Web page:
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Sun, Jan. 26

Prescott Pops play landmark event at Tim's Toyota Center

The Daily Courier/Jo. L. Keener<br>
Director Paul Manz conducts the Prescott Pops Symphony Orchestra at Tim’s Toyota Center Wednesday morning. The concert, sponsored by The Daily Courier, had 3,500 area children from Yavapai County schools in attendance.

The Daily Courier/Jo. L. Keener<br> Director Paul Manz conducts the Prescott Pops Symphony Orchestra at Tim’s Toyota Center Wednesday morning. The concert, sponsored by The Daily Courier, had 3,500 area children from Yavapai County schools in attendance.

Packing 3,500 kids into Tim's Toyota Center for a classical music concert on a weekday morning might sound like a challenge.

Wednesday's concert for Yavapai County grade school students went off without a hitch, however, and the kids' enthusiastic reception of the music topped off an endeavor organizers say was more than a year in the making.

"You may not know, but you are making history together," Yavapai Symphony Guild President Carol Friedman said at the start of the concert. The 60-something member Prescott Pops Symphony Orchestra, which played popular movie scores and selections from Aaron Copeland, Reinhold Gliére and other composers, was performing at Tim's Toyota Center for the first time.

The Pops also performed for the first time as the orchestra for the annual concert for the Yavapai Symphony Guild-sponsored Music Memory program, in which third-through fifth-graders learn about classical music instruments, compositions and concert etiquette from program volunteers before attending the concert.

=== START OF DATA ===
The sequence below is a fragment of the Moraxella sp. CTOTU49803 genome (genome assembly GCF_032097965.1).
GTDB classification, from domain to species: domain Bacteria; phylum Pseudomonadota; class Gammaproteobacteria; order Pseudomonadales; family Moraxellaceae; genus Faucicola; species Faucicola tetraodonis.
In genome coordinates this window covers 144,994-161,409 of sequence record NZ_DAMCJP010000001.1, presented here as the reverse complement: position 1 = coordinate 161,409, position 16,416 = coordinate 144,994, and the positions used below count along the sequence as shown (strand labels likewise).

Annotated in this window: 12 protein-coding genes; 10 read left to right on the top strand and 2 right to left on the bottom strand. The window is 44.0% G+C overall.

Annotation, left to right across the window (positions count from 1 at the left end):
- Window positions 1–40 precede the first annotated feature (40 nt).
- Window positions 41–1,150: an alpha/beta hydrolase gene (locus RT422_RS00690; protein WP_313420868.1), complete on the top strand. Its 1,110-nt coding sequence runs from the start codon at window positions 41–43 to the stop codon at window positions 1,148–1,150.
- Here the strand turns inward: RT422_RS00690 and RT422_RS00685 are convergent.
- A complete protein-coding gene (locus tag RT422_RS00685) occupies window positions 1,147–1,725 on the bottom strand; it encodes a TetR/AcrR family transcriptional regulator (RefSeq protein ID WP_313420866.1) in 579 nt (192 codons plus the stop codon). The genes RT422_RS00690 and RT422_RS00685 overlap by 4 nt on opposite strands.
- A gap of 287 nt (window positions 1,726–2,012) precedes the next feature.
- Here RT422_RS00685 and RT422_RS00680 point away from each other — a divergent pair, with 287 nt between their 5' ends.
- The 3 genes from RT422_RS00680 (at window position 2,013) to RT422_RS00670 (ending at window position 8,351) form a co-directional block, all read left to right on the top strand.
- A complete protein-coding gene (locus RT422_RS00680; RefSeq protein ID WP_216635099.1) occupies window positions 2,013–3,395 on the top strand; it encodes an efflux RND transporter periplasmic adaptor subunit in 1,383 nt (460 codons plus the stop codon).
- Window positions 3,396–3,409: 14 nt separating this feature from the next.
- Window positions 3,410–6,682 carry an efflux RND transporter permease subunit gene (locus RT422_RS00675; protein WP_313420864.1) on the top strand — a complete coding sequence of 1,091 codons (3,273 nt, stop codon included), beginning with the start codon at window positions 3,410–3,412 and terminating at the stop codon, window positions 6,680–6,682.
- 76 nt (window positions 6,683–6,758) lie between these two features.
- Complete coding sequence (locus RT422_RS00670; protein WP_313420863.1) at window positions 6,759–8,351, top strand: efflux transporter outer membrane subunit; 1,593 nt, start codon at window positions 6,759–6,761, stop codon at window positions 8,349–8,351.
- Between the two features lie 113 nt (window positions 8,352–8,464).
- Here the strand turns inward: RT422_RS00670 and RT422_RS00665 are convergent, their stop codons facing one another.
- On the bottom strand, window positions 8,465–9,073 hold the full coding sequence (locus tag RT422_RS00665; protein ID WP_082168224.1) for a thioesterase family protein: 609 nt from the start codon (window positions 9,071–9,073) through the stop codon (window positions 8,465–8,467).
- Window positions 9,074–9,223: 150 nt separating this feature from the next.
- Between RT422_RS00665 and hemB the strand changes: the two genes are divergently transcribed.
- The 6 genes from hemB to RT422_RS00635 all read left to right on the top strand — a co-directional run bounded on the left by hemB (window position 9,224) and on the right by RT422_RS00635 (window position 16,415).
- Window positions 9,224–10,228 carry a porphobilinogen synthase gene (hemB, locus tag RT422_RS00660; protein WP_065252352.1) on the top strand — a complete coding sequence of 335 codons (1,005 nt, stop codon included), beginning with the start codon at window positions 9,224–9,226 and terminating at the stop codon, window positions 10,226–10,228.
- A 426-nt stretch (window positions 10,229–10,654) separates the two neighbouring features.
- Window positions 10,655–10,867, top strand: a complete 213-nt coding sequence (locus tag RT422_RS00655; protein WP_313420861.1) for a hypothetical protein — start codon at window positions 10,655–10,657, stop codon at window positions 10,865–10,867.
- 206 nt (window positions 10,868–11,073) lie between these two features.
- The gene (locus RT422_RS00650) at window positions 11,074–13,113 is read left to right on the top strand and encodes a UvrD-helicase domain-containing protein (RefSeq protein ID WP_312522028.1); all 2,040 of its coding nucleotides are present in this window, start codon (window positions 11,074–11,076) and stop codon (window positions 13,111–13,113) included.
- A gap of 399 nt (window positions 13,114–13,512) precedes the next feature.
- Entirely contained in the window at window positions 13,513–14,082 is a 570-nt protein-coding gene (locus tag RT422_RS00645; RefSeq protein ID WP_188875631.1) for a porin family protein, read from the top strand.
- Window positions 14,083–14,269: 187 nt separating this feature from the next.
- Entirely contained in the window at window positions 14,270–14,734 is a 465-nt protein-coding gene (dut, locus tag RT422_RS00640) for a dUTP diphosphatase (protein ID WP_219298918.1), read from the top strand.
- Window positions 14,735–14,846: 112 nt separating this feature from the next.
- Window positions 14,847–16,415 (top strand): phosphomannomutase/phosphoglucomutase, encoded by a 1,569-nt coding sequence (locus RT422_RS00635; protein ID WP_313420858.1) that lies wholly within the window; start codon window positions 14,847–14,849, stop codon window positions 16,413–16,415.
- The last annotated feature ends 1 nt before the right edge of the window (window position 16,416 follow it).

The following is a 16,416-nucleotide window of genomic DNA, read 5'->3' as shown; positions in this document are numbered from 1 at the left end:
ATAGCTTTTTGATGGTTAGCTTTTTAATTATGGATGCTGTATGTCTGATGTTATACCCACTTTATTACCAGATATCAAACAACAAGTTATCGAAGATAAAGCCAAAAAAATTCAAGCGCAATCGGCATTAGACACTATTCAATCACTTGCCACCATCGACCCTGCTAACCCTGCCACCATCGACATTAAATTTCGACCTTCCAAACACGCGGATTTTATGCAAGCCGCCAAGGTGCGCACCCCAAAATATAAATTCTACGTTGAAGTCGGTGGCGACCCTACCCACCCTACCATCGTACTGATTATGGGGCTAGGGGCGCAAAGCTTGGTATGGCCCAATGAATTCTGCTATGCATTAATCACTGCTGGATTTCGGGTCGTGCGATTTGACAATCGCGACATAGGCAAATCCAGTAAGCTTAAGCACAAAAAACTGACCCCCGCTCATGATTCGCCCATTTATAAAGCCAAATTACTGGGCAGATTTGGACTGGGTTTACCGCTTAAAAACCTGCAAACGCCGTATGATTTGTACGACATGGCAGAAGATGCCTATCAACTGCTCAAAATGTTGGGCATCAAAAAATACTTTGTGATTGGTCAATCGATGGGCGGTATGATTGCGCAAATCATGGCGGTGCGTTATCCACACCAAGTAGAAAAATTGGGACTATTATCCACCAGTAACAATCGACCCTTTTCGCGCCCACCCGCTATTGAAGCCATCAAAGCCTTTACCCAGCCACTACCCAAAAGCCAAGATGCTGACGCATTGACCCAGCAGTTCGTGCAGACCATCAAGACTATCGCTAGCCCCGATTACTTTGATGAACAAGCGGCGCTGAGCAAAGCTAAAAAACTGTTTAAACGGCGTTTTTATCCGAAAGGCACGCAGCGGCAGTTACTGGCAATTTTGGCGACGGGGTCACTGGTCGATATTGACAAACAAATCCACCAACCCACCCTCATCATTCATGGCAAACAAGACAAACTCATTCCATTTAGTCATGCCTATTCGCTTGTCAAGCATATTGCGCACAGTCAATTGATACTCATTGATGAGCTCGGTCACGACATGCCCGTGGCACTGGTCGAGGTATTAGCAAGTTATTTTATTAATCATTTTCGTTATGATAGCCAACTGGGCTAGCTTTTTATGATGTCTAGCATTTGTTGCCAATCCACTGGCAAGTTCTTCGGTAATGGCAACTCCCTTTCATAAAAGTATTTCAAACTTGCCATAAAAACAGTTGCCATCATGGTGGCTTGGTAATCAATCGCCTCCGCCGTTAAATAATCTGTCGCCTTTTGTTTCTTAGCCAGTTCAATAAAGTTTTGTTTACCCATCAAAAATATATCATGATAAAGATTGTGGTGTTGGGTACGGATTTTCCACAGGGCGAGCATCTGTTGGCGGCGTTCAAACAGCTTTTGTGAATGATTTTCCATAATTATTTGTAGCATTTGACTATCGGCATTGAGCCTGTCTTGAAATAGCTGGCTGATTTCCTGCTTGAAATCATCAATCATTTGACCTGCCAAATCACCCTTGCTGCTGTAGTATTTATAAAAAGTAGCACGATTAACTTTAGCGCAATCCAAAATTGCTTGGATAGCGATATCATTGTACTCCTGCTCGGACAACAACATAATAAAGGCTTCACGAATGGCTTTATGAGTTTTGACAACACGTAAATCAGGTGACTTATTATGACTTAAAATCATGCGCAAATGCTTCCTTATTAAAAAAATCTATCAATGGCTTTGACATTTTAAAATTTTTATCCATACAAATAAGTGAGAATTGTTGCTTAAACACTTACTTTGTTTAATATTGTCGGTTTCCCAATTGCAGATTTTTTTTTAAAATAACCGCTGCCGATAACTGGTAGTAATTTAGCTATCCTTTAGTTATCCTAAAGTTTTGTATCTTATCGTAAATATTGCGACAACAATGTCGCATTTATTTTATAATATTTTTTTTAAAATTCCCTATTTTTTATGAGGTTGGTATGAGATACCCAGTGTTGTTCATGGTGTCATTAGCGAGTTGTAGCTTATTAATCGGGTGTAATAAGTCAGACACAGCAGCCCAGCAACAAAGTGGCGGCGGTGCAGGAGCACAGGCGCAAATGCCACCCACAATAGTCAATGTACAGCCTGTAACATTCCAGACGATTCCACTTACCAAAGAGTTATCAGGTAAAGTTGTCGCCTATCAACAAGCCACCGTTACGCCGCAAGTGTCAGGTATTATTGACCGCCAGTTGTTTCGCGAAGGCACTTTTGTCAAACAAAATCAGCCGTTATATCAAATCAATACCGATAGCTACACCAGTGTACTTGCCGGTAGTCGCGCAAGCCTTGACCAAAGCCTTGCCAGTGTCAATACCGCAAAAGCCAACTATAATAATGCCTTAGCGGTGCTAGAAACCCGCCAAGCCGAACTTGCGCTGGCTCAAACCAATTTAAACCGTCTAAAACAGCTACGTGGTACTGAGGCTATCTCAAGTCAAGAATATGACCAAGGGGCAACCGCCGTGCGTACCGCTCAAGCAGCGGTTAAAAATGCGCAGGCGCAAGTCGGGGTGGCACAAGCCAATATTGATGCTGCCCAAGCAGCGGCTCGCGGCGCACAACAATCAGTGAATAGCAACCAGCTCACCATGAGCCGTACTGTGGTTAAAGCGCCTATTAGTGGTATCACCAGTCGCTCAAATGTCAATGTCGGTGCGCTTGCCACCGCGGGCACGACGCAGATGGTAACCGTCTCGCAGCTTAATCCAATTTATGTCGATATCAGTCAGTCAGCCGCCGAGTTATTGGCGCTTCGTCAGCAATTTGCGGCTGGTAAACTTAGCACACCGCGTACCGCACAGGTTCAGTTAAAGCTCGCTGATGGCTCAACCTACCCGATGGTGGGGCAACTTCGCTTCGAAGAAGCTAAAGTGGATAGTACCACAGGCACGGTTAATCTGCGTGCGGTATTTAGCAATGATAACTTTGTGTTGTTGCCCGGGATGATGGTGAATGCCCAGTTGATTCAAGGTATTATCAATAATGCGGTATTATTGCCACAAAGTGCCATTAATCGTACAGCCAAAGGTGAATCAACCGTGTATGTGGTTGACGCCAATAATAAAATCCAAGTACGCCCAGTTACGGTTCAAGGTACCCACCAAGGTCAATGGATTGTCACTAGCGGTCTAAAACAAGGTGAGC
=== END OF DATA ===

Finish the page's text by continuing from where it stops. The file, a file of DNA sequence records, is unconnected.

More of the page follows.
"I was crying. I was so emotional. The kids were so well-behaved. It was beautiful," Prescott Pops Symphony President Paul Baskin said, adding that all the organizers involved will try to make the concert an annual event.

Until now, students in the Music Memory program had their options limited to one of a couple of concerts, usually performances of the Yavapai College Orchestra or Phoenix Youth Orchestra at Yavapai College Performance Hall.

Baskin said he believes the program sparks the students' interest in music and unlocks their general cognitive potential.

"There's a cause and effect to music," he said.

After performing "Also Sprach Zarathustra," which most people recognize as the theme to "2001: A Space Odyssey," Coyote Springs Elementary music teacher Dave Newman introduced the orchestra by having the different sections, such as piccolo, bells and French horns, perform two measures of "a dorky piece that I wrote called 'Twinkle Twinkle Little Star,'" before conductor Paul Manz led the orchestra through the theme of "Pirates of the Carribean."

Manz elaborated on the significance of other pieces, such as how Copeland incorporated American folk elements into his music, as in "Variations of a Shaker Melody," and how Gliére's "Russian Sailor's Dance" demonstrated changes in tempo and tonality.

Lincoln Elementary fifth-grader Andrew Lawhead said his favorite part of the concert was a medley of Beach Boys songs the Pops played because "it's up-tempo."

Liberty Traditional fourth-grader Morgyn Morgan liked "Twinkle Twinkle Little Star" because she could hear the different orchestra sections.

Morgan said the Music Memory program taught her "how to listen and how to pay attention."

Coyote Springs Elementary fourth-grader Amy Lequesne particularly enjoyed the selection from "Pirates of the Caribbean" because it "sounded really cool."

"I could hear the piccolo, and the trombone, and all the brass section," she said.

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